There was an article a few years ago entitled "Analog is Not the Opposite of Digital".
Film is not analog, period. I used to shoot film on a Canon AE-1 from the ’70s. Now I have a digital SLR from Canon, and they’re obviously extremely different. But we have to be careful not to confuse ‘old’ and ‘new’, with two very specific terms like analog and digital.
The word digital, to most people, refers to a device that can capture, store, or display data in a binary fashion. Ones and zeros, on and off, digital is all about numbers. Digital shouldn’t be confused with binary, of course, as digital simply means concrete values. Any system that utilizes solid values (or digits) is digital, binary is simply the most common system. Digital cameras capture light with a sensor, that light is converted into data (numbers), so the use of the word ‘digital’ for your cell phone camera or DSLR is accurate.
Analog, however, is a very abused word. I would venture a guess that the significant amount of readers have used the word ‘analog’ to refer to film cameras. If the new, fancy robot cameras are ‘digital’ then our aging film cameras are ‘analog’, right? Not at all. Older cameras capture light with film, which is basically plastic, gelatin, and silver halide. When you take a photo (perhaps of your dog drinking a beer), photons hit this material and produce a latent (invisible) image, that can later be brought into view by bathing the film in various chemicals. You could write hundreds of blog posts on film development alone, but the point is that film photography is a chemical process.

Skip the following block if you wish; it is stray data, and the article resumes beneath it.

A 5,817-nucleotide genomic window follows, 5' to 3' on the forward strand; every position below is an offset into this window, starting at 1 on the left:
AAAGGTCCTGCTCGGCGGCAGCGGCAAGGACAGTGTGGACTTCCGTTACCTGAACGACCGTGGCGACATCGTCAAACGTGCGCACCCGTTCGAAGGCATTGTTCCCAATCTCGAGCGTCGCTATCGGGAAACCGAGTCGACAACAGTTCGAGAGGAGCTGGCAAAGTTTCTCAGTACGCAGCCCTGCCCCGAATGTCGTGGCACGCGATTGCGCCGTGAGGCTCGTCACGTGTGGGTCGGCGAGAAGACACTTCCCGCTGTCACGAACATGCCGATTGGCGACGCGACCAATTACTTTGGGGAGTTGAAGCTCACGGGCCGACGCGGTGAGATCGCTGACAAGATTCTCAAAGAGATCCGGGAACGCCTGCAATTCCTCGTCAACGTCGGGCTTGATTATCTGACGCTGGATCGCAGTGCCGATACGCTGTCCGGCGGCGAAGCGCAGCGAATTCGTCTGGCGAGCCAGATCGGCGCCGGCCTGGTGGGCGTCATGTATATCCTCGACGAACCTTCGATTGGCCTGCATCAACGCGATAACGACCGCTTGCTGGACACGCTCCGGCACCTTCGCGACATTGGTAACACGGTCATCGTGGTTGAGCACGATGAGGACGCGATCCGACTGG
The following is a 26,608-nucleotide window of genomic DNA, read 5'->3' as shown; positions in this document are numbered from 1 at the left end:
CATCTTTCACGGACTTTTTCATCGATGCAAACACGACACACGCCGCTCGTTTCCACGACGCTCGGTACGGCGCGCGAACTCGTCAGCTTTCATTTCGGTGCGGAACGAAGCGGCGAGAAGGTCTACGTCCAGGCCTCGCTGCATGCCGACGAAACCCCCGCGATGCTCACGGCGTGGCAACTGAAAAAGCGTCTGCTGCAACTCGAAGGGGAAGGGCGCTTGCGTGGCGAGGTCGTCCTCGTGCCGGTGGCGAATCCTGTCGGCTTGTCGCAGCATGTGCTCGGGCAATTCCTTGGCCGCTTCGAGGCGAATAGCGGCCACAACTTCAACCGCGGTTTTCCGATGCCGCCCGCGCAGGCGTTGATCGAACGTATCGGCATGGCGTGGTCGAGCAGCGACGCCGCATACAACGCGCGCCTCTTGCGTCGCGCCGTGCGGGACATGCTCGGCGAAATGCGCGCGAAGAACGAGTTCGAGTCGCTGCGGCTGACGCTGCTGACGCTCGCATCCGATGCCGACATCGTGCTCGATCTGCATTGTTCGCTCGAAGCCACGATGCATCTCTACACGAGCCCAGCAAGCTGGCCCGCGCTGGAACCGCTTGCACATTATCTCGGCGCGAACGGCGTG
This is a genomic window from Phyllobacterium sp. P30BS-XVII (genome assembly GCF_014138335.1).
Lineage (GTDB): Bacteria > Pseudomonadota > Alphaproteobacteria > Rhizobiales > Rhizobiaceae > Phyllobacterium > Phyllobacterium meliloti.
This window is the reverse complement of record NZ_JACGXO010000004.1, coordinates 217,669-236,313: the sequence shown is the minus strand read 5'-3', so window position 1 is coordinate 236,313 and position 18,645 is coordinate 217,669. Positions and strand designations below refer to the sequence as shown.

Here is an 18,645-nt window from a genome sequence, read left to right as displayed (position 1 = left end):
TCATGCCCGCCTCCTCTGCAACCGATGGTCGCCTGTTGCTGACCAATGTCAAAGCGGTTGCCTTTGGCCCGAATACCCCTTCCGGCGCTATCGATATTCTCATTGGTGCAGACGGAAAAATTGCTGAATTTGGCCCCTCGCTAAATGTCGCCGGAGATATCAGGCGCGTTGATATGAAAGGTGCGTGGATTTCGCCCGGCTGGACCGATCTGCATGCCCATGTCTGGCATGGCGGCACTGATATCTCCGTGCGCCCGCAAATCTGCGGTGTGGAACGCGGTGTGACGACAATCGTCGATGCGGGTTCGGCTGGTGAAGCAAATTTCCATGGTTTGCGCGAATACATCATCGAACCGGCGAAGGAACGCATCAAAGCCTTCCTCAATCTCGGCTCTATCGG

I understand the author's point about this misuse of the word "analog" in general, but it seems as though chemical film possesses many of the characteristics of an analog medium, in that it can capture a continuous spectrum of color values over a particular range.
Does this characteristic (or any other) of chemical film make it directly comparable to other analog media such as a record or a cassette, or does the fact that the method of storage of the light information is not a continuous wave like a phonograph record preclude it from being classified as such?
Since I know it will likely show up in a search for these topics, I had found Analog Photography appears to be a subfield of the art of photography, in which "progressively changing [the] recording medium" creates the image, regardless of whether chemical film or digital capture is used. The technique itself seems to be the analog process in that case, and not any sort of statement about the photographic medium.